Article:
Glatiramer acetate slows disability progression - final 10-year results from UK Risk Sharing Scheme
Author(s): ,
G. Giovannoni
Barts and The London School of Medicine and Dentistry, Queen Mary University London
P. Brex
King`s College London, London
E. Walters
Teva UK Limited, Castleford
S. Al-Izki
Teva UK Limited, Castleford
D. Dhiraj
Teva UK Limited, Castleford
K. Schmierer
Barts and the London School of Medicine and Dentistry, London, United Kingdom
ECTRIMS Online Library. Al-Izki S. Oct 12, 2018; 229115; P1275
Sarah Al-Izki
Sarah Al-Izki
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Abstract: P1275

Type: Poster Sessions

Abstract Category: Therapy - Others

Background: The UK Department of Health Multiple Sclerosis Risk Sharing Scheme (RSS) was established in 2002 to enable people with relapsing multiple sclerosis (pwRMS) access to the disease modifying drugs (DMDs) glatiramer acetate (GA) and beta interferon. The RSS included a 10-year observational study of 5,602 pwRMS to assess the long-term clinical and cost effectiveness of the DMDs. The final, 10-year, aggregate results of this study demonstrated that, as a group, the DMDs were both clinically effective and cost effective when modelled over a 50-year time horizon (including a 50% waning effect applied at 10 years).
Objective: To report the final, 10-year clinical and cost effectiveness results from the RSS for GA.
Methods: pwRMS meeting the 2001 Association of British Neurologist (ABN) guidelines were enrolled in the RSS, with choice of DMD treatment subject to patient and physician preference. Expanded Disability Status Scale (EDSS) scores were recorded annually. The projected disease course of untreated pwRMS was modelled using a continuous Markov model utilising natural history data from a subset (data collected from 1980-1996) of the British Columbia MS database who met the same eligibility criteria. Primary outcome measures were disability progression (EDSS) and utility loss for treated versus untreated pwRMS. Cost effectiveness calculations were based on NHS list price (£513.95 per 28 days) and expressed as quality-adjusted life years (QALYs).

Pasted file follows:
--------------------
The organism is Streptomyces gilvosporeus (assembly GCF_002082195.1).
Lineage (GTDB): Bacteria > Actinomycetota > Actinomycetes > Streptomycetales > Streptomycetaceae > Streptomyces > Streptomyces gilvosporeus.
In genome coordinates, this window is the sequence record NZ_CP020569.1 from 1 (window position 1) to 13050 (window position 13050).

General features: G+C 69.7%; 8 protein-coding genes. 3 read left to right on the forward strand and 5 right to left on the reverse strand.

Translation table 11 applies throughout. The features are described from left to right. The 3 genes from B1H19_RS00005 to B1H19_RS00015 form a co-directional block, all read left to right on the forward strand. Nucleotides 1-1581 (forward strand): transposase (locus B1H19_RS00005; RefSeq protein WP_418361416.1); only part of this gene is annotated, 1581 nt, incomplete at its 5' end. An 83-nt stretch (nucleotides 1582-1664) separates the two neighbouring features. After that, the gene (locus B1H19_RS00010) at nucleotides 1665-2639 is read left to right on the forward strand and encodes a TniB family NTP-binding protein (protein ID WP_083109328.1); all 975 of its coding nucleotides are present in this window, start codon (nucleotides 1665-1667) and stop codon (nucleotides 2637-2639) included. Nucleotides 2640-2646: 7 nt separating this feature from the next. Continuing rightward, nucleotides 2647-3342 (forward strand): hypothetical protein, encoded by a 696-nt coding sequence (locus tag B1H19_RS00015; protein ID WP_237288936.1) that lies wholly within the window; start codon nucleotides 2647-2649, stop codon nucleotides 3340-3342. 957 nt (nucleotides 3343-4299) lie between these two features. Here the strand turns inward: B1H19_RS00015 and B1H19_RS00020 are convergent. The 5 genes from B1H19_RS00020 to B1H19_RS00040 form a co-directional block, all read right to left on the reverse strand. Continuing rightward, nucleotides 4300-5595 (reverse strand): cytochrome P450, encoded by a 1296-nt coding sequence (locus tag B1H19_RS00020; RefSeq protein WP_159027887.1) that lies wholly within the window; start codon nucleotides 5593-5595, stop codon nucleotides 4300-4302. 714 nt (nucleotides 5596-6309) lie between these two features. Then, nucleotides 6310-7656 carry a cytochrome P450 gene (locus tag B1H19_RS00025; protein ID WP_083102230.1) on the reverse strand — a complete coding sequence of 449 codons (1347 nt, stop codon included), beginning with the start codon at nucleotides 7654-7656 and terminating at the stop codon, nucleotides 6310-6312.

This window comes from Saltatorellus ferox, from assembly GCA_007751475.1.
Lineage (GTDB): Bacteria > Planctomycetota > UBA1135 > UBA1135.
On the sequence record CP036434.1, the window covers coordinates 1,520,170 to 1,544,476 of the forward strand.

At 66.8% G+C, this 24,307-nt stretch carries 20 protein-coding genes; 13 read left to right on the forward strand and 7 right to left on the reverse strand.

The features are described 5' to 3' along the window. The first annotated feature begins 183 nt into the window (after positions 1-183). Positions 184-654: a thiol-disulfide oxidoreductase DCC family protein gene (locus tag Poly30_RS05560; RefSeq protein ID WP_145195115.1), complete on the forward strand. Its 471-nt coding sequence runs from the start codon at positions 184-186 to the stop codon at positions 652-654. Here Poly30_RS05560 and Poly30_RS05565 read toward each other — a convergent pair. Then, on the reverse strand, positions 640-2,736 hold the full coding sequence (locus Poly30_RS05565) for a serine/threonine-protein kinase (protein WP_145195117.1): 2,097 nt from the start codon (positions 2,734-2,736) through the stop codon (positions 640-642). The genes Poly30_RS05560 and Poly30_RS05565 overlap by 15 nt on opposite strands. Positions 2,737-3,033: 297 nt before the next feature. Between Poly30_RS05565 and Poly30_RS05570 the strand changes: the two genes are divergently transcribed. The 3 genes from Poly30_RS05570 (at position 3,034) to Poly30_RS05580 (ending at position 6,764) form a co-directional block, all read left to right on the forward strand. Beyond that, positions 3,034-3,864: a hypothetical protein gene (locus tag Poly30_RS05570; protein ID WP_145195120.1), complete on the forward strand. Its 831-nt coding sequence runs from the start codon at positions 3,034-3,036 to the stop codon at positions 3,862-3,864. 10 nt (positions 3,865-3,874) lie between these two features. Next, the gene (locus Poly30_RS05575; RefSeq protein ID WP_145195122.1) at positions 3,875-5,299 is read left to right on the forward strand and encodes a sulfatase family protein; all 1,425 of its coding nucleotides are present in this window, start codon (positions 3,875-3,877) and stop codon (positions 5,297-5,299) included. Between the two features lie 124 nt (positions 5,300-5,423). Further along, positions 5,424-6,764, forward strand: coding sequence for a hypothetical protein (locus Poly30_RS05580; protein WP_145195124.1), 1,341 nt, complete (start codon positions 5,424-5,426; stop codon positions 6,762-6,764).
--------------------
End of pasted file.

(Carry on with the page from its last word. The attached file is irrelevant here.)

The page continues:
Results: 755 pwRMS treated with GA were included in the 10-year RSS analysis (F:M, 582:173; mean age at MS onset: 30.2 years). The untreated cohort included 898 pwRMS with at least one EDSS score after baseline. Mean follow up of pwRMS on GA was 7.12 years. GA led to a 16.5% reduction in EDSS progression (implied hazard ratio [HR] 83.5%) and 25.0% reduction in loss of utility (implied HR 75.0%). Comparison of the 6-year and 10-year data showed no evidence of waning, with only a 1.2% difference in EDSS progression (6-year implied HR 84.7%). The cost per QALY for GA using the 10-year data was £17,841 (≤£30,000 per QALY typically deemed cost-effective).
Conclusions: The 10-year RSS analysis continues to support the long-term efficacy of GA in terms of disability, based on EDSS, and utility with no apparent evidence of a waning in treatment effect. Predicated on the RSS results, GA is highly cost effective at NHS list price.
Disclosure: Gavin Giovannoni has received honoraria for participating in advisory boards from: Abbvie, Atara Bio, Biogen, Sanofi-Genzyme, Genentech, GSK, Merck-Serono, Novartis, Roche, and Teva
Peter Brex has received honoraria from Teva, Genzyme, Biogen, Merck-Serono, MedDay and Roche for attending advisory boards or speaking at meetings. His department has received a grant from Biogen to support service developments
Ewan Walters is an employee of Teva UK Limited, the manufacturer of GA
Sarah Al-Izki is an employee of Teva UK Limited, the manufacturer of GA
Dalbir Dhiraj is an employee of Teva UK Limited, the manufacturer of GA
Klaus Schmierer has received honoraria from Biogen, Merck, Merck Inc., Novartis, Roche, and Teva and is a member of MAGNIFY-MS steering committee. He has received research support from Biogen, EMA, Lipomed, Morris-Saady Charitable Trust, Novartis, Royal College of Radiologists, Barts Charity, MS Society of Great Britain & Northern Ireland, and National MS Society

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